SKU 751891

D'oliveira Verdelho 1912

D'oliveira - Madeira - Portugal

Professional Wine Reviews for D'oliveira Verdelho 1912

Rated 91 by Robert Parker
Aged for 95 years in the warehouse at Rua Visconde do Anadia, this bottle of 1912 Verdelho was better than the one encountered on the island in April 2010. It was the last family bottling from San Martinho, which was renowned for its Verdelho and is now urbanized. Here, it has a complex bouquet of mandarin, toffee apple, wood resin and a touch of marmalade. The palate is medium-bodied with an elegant entry, very good acidity and a long, bitter orange finish. This is drinking perfectly now and should continue to age over the next 30 to 40-years.
Additional information »
$620.94
Check availability
Add 12 more to get fixed rate shipping

Add
750ml
91 Robert Parker

More wines available from D'oliveira

D'oliveira Verdelho 1912 Customer Reviews

There have been no reviews for this product. Be first to .

Customer also bought

Additional Information on D'oliveira Verdelho 1912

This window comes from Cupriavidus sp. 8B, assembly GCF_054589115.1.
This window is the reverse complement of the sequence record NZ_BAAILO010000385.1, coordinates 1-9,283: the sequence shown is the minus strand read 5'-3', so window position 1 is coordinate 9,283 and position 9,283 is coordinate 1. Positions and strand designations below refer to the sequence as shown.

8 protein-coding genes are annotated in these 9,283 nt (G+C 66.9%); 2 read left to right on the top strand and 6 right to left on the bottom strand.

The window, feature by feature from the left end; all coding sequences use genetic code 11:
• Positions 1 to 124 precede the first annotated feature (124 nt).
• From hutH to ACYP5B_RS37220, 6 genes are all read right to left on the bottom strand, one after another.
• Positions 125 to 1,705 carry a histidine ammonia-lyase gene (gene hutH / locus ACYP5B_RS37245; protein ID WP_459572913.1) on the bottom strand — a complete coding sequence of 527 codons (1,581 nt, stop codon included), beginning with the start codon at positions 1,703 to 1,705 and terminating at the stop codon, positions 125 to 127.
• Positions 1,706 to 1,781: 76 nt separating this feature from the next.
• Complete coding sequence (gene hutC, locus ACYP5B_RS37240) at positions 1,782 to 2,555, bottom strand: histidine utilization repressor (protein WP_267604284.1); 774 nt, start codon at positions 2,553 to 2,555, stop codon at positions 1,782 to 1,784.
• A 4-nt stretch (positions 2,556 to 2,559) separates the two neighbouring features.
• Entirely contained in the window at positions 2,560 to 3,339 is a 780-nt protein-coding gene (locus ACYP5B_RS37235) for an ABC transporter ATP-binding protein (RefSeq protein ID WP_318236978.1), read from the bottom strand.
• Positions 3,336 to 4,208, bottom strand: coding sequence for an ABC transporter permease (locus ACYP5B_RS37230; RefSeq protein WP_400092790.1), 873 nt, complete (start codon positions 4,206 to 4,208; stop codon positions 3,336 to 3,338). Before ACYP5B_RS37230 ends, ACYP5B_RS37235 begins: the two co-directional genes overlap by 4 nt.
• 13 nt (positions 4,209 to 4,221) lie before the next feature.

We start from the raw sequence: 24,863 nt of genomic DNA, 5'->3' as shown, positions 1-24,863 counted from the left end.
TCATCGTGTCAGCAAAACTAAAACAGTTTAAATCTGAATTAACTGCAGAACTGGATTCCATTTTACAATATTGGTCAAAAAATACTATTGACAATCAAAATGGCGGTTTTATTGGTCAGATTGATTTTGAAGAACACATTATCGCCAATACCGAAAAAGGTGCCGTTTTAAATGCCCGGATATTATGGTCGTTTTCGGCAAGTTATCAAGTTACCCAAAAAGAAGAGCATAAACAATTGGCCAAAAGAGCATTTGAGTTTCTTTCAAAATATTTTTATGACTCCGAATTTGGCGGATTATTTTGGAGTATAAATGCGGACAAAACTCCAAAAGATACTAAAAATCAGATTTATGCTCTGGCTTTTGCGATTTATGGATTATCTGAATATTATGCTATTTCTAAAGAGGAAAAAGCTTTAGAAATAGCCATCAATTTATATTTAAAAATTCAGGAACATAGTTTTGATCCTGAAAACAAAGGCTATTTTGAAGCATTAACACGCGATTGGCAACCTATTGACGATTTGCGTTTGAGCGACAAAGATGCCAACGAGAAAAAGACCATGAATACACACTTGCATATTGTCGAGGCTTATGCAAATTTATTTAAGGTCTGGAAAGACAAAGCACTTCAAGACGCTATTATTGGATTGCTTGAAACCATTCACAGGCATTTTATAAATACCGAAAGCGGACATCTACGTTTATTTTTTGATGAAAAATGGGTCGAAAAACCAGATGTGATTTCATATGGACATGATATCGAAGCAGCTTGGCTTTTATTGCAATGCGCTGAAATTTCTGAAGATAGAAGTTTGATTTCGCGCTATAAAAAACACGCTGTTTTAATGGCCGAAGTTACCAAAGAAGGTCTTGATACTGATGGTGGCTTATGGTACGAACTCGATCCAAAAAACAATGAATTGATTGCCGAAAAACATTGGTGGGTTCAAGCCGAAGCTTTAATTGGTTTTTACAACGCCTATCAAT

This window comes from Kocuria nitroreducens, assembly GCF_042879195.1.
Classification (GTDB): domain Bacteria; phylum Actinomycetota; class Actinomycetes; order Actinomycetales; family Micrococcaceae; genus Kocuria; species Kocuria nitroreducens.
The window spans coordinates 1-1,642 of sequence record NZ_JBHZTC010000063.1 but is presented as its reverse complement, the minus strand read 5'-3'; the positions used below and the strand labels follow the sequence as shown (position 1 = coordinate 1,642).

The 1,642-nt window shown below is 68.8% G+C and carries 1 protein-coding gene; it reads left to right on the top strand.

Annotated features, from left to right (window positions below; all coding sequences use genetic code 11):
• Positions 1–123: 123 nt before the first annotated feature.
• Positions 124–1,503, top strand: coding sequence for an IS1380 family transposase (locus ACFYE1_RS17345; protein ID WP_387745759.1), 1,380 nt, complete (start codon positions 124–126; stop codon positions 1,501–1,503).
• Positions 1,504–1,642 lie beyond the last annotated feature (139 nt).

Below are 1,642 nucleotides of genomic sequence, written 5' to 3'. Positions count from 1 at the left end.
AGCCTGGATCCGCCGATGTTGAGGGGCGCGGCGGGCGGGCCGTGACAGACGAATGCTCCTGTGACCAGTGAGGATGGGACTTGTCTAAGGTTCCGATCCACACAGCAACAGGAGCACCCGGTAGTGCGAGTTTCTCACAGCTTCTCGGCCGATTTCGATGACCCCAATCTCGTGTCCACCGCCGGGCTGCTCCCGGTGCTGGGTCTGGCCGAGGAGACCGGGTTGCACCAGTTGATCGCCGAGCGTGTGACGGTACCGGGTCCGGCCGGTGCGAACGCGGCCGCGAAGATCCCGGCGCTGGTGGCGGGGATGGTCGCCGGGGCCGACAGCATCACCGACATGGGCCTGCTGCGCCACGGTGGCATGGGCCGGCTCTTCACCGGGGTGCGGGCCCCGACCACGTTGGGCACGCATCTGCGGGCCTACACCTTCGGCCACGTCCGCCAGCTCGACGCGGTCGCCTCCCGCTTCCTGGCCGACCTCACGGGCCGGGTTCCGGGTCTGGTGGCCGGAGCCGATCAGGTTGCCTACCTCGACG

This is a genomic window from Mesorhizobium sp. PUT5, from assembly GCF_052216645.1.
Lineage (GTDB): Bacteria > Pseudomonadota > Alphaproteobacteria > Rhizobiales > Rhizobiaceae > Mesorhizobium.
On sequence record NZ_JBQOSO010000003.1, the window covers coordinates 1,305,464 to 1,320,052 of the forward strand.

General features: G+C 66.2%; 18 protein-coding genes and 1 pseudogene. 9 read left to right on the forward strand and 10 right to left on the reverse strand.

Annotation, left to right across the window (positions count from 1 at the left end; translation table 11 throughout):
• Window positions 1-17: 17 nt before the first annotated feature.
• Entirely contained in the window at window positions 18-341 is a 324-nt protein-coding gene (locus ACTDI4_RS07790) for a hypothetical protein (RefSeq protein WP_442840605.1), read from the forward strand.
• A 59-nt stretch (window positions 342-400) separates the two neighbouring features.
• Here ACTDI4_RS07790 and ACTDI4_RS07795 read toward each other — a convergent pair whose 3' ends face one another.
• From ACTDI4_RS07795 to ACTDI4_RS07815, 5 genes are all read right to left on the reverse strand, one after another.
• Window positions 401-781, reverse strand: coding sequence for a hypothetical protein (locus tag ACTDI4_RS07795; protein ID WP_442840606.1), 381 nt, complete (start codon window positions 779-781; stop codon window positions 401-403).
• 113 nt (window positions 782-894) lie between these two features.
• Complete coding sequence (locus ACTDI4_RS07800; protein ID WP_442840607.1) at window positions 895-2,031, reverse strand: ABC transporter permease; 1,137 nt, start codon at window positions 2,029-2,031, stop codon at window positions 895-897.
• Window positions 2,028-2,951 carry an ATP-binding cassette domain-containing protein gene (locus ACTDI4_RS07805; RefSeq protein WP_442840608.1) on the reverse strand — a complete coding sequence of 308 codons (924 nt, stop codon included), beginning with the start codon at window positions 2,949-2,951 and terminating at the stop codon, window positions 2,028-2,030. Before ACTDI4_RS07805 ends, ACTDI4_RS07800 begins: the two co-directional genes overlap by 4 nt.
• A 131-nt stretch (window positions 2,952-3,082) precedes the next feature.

Winery: D'oliveira

Region: Madeira

The island of Madeira has been home to one of the world's most distinctive and widely drank fortified wines for centuries. Back in the 16th and 17th centuries, Portugal was a vastly important nation, keen on discovering the world. Madeira acted as a useful and strategically important port, off the north west coast of Africa, and proved to be an ideal location for viticulture. Indeed, before long the Portuguese were planting hundreds of vineyards, and making the most of the blazing sunshine and mineral rich volcanic soils found all over the island. Grape varietals such as Malvasia and Sercial flourished in the almost-tropical climate, and a wine industry was born which prevails and remains strong to this day, albeit one which is primarily based on a fortified wine developed by the sailors of antiquity.

Country: Portugal

Benefiting from both the hot, dry Iberian climate as well as brisk Atlantic winds, Portugal is a perfectly situated country for vineyard cultivation and wine production. With a wine making history which stretches back thousands of years, it comes as little surprise that wine plays an important role in the cultural identity and practices of the country. The Phoenicians, the Carthaginians, the Greeks and the Romans all had a hand in forming Portugal as an important center for wine production, and over the millennia, this resulted in each region of this beautiful part of Europe producing its own distinctive wines easily identifiable and separate from neighboring Spain's. Today, the varied terroir and climate across Portugal allows a great range of wines to be made each year, from the fresh and dry Vinho Verde wines to the famous and widely drunk fortified Port wines, and many in between.